Please note that, from 1 January 2021, New Testament Greek has moved to New Testament Studies in the Faculty of Theology and Religion.

For any queries relating to Greek, please contact:
Annéli Machin 
T: +27 51 401 9458 
E: MachinA@ufs.ac.za.

Philosophy and Classics 

From January 2021, the Department of Philosophy expanded its teaching and learning offering by including the Classical Languages and Classical Studies component of the previously known Department of Greek, Latin, and Classical Studies. This new department is known as Philosophy and Classics.

Students enrolling for philosophy and classical studies are strongly encouraged to take both Philosophy (FILO1514 / FILO1624) and Classical Studies (CSMT1514/CSCC1524), as well as the new Classical Language module (CLLG1514/1524), as they strongly complement each other. These modules bring an integral background to the development of philosophy, and philosophy will enrich their experience of the classics to a higher degree.

Ara Arent Achille Mbembe Aquinas Appiah Chima Manda Booker T Washington Marx Plato Socrates
Critical-Theory Gayatri Chakravorty Spivak Locke Frantz Fanon foucault Derrida Machiavelli Nietzsche Stephen Bantu Biko Web du Bois Sigmund-freud

Philosophy is not just a subject, but a way of life. One of the founding phrases of philosophy is Socrates’ famous statement in the fifth century BC: ‘The unexamined life is not worth living.’ In our department we strive to cultivate a questioning, critical life practice in our students—a practice that is as necessary in everyday life as in the work environment. Our students get a thorough grounding in more than twenty-five centuries’ thought-tradition. All content is chosen for its relevance to the ideas and ideologies that shaped, and still shape, South Africa, Africa, and the larger world. This enables our students to be analytical, investigative, participative citizens who contribute to a culture of dialogue and democracy.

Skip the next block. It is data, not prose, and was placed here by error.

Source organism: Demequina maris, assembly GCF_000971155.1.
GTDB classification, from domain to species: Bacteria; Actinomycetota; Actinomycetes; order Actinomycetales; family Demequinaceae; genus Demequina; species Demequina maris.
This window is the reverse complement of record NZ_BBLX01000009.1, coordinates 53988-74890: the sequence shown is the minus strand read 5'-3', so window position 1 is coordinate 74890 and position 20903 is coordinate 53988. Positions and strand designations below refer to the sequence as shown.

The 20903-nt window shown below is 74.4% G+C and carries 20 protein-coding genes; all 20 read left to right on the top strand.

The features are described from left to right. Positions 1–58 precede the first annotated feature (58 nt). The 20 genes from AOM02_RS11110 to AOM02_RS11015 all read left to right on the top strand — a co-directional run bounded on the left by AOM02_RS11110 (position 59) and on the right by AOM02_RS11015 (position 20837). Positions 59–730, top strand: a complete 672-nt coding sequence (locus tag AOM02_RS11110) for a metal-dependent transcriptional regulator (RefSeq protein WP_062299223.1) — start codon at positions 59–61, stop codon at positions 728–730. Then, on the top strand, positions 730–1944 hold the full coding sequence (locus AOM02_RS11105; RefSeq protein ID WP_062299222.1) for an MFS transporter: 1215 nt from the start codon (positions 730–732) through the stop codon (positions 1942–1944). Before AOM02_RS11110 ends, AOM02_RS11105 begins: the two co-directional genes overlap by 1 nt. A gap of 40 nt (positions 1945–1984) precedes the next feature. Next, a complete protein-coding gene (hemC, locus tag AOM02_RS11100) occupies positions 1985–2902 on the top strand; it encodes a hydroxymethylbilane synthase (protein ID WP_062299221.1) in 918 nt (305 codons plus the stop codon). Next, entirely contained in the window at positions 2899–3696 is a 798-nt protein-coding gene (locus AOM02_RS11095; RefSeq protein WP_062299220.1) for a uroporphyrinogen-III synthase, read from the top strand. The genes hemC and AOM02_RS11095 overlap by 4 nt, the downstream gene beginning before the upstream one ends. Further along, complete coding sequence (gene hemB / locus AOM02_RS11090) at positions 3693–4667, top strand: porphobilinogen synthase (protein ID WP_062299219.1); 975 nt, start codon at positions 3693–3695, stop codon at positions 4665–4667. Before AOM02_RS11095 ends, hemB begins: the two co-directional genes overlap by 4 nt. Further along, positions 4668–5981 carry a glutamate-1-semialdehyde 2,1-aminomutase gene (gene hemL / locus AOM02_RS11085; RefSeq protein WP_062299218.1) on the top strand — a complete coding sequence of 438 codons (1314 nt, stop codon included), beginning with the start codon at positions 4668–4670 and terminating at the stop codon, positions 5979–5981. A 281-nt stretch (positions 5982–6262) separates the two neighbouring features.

Ours is the only philosophy department at a South African university that focuses on modernity studies, that is, the relationship between tradition and modernity in South Africa as a country that continues to be shaped by both traditional and modern ideas and forces. Over and above a review of the various thinkers and their historical contexts, students are also trained in the following themes, amongst others: the African, Greek, Roman, and Christian foundations of the philosophical tradition; the rise of western modernity and how it affected South Africa; German idealism, critical theory, hermeneutics, and phenomenology; political and cultural diversity; the philosophy of technology; the relationship between philosophy and theology; African and South African intellectual history; and post-colonial philosophy.

Career choices

Students often ask what they can do with philosophy, when the question should perhaps be what philosophy could do for them. Since philosophy is a discipline that allows students to develop an integrated view of the various ideas and forces that shape the contemporary world, the study of philosophy will help students to be better in whatever career they choose. Former students of our department chose careers as varied as:


 Diplomats / Civil servants



 Law practitioners

 Philosophy lecturers




 Working in civil society

 Working in the non-governmental sector (NGOs)



Academic offering: Philosophy (for prerequisites, please consult the latest Humanities Undergraduate Rule Book)

Undergraduate modules:


Introduction to Philosophy I: Tradition and Modernity


Introduction to Philosophy II: Tradition and Modernity


Tradition and Early Modern World I: Europe and Africa


Tradition and Early Modern World II: Europe and Africa


Modernity I: Europe, Africa, and South Africa


Modernity II: Europe, Africa, and South Africa


A Critical Introduction to the Philosophy of Technology - Part I


A Critical Introduction to the Philosophy of Technology - Part II

Postgraduate modules:

Post Graduate Students

Research Protocol for prospective students (for MA and PhD)